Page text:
BAM has experience as lead museum for the consortia "Museums & the Online Archive of California" in which BAM provided access to every page and text transcriptions of 60 artist books by conceptual artist Theresa Cha, using the MOA2 standard. In this proposed 2-year project also, BAM will work collaboratively, building on existing standards and practice. NEA funds would enable BAM to participate in the promising METS project (Metadata Encoding & Transmission Standard, successor to MOA2), hosted by the Library of Congress with NYU and Harvard libraries as partners. METS hopes to answer many of the above questions for complex digital library collections. BAM would represent the museum community in this national project, extending the METS standard to museum collections. In year 1 BAM will attend working meetings to develop the standard and in year 2 demonstrate the standard in 2 phases. BAM will deliver the entire Theresa Cha Conceptual Art Archive (artist books, video, audio, performance) and the Ching Yuan Chai Collection of Chinese hand-scrolls on the BAM website and then deliver these collections to the Online Archive of California consortium project to demonstrate the interoperability of the new standard.

This project will allow the Berkeley Art Museum/Pacific Film Archive (a premiere art and film venue in California) and the Franklin Furnace Archive (a small long-standing and respected performance arts organization in New York) to develop a standard for presenting complex art objects online. Rather than develop this standard in a vacuum, BAM and FFA will represent the art community working on this standard in the context of the national METS project. BAM and FFA will work with other METS partners to develop a standard which serves the needs of arts organizations as well as libraries, and having 2 arts organizations will ensure that the standard does not reflect just the local needs of one arts organization, but can apply across arts institutions.

This project is highly focussed on a discrete and feasible part of the larger puzzle of providing comprehensive access to art online, and will result in a practical, working solution as well as model for the field. That, coupled with the shared expertise of FFA and BAM, will help ensure the success of this project, and the resulting benefit to the entire arts community. BAM and FFA have worked together productively in the past on similar issues of how to electronically catalogue alternative art forms and both have relevant expertise to bring this project to a successful resolution. Additional information on projects mentioned in this narrative follow:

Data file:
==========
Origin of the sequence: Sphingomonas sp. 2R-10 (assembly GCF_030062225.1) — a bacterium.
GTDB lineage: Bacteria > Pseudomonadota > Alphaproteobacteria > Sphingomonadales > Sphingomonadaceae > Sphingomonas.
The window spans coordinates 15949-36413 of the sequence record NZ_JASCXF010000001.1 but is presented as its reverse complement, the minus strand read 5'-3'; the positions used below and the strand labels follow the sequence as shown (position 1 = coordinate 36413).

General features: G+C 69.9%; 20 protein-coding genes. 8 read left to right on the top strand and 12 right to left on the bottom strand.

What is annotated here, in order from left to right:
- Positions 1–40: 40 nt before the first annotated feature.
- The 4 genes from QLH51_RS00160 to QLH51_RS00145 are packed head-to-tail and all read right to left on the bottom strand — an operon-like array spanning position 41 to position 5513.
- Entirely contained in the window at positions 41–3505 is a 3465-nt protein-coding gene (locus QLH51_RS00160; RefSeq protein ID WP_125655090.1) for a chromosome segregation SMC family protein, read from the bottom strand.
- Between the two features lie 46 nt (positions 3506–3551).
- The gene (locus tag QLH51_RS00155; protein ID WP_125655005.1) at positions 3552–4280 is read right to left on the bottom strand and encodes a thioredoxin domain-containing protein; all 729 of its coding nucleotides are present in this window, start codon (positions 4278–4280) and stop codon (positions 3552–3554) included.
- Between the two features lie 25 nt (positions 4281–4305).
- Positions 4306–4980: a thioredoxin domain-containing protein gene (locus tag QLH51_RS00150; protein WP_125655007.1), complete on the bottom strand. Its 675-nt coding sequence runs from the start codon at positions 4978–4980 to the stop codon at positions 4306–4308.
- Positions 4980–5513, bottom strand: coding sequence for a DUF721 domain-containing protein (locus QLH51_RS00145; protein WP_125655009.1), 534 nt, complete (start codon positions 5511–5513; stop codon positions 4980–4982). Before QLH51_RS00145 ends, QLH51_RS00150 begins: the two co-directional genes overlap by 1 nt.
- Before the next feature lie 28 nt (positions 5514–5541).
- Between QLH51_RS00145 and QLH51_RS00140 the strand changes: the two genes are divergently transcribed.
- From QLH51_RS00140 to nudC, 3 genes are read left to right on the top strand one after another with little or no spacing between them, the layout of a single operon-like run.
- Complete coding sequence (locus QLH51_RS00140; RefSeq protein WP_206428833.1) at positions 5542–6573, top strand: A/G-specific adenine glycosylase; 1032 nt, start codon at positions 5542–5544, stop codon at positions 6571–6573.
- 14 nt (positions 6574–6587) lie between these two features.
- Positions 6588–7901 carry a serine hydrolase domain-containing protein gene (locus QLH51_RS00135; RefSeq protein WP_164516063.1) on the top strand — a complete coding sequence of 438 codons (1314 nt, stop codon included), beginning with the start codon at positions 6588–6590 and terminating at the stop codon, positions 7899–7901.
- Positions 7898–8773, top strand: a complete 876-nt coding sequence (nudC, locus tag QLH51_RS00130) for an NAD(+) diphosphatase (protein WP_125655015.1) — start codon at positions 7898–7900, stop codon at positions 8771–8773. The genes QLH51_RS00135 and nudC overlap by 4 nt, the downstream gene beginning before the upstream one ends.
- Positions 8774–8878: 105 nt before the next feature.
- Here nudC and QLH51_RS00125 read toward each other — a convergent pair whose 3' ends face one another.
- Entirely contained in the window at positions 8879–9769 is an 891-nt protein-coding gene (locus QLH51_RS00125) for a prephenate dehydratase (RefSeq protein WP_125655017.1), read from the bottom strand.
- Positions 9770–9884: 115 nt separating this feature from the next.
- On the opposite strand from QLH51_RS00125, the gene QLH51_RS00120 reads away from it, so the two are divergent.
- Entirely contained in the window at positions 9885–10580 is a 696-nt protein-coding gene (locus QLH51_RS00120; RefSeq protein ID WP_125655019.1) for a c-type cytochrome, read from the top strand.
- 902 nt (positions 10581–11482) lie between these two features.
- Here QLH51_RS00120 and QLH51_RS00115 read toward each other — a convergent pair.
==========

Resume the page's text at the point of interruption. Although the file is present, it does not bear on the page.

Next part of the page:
Metadata Encoding & Transmission Standard (METS)
The METS schema is a standard for encoding descriptive, administrative, and structural metadata regarding objects within a digital library such as archival manuscripts, rare books, and visual works. METS is expressed using the XML schema language of the World Wide Web Consortium. The standard is maintained in the Network Development and MARC Standards Office of the Library of Congress, and is being developed as an initiative of the Digital Library Federation. Some of the current main partners of METS include: MacKenzie Smith, Digital Library Program Manager, Harvard University Library; Jerome McDonough, Digital Library Development Team Leader, Elmer Holmes Bobst Library, New York University; Morgan Cundiff, National Digital Library Program Leader, Library of Congress

Museums and the Online Archive of California
MOAC is a consortium of 13 museums providing access to art and museum collections together in one place, creating a web resource for students, scholars, and the public in California and the world. BAM/PFA is the consortium lead museum.

Bernie Hurley
Director of Library Technologies